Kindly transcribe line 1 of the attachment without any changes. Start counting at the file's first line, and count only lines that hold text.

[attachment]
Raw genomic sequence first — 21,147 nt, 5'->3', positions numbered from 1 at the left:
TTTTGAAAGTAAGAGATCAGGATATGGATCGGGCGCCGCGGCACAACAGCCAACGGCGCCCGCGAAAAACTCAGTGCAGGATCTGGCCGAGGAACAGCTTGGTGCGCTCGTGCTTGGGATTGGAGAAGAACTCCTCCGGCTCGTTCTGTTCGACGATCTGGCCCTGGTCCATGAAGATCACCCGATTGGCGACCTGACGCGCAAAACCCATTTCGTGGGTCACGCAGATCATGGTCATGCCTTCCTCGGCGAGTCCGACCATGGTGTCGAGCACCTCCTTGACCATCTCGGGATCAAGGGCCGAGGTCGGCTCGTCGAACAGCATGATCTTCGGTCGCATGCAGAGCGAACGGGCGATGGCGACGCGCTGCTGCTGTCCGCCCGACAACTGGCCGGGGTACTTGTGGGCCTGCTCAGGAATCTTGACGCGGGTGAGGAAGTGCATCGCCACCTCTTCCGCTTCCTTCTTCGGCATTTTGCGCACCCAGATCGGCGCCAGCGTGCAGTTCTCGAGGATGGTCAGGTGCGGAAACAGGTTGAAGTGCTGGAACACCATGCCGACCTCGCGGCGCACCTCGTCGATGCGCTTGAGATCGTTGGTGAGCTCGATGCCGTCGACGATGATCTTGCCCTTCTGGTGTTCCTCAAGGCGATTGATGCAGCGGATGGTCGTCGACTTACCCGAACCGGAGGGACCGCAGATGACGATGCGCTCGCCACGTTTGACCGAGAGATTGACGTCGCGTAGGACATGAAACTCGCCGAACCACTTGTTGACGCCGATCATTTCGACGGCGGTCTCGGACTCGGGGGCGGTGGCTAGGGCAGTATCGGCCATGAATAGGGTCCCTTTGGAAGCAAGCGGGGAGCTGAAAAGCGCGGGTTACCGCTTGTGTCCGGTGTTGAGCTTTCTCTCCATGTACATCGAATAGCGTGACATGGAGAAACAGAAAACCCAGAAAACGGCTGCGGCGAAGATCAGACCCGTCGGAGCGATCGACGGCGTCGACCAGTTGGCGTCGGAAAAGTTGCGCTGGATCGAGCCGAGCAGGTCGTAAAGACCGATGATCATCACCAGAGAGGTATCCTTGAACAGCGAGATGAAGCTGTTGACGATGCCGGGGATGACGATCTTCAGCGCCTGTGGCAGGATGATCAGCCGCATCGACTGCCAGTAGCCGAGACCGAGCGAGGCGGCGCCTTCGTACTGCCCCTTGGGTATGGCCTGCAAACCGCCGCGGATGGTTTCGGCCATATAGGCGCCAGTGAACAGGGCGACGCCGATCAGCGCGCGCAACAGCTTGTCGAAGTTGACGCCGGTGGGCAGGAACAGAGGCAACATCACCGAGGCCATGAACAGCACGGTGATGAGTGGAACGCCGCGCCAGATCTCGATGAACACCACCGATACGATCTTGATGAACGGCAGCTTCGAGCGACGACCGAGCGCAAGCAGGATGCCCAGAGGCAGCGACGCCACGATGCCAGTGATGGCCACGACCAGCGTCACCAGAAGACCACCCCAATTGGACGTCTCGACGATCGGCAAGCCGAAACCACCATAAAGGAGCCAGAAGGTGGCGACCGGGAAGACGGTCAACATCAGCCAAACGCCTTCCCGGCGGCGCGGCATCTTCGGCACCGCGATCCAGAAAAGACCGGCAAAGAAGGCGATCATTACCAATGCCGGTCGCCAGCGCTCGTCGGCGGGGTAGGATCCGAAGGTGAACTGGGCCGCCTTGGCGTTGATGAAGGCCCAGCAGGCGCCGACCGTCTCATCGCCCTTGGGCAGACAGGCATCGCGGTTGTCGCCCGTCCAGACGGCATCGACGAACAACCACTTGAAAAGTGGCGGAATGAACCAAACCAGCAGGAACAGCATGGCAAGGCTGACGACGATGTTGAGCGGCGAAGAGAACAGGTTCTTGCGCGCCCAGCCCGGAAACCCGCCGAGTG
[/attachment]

Raw genomic sequence first — 21,147 nt, 5'->3', positions numbered from 1 at the left: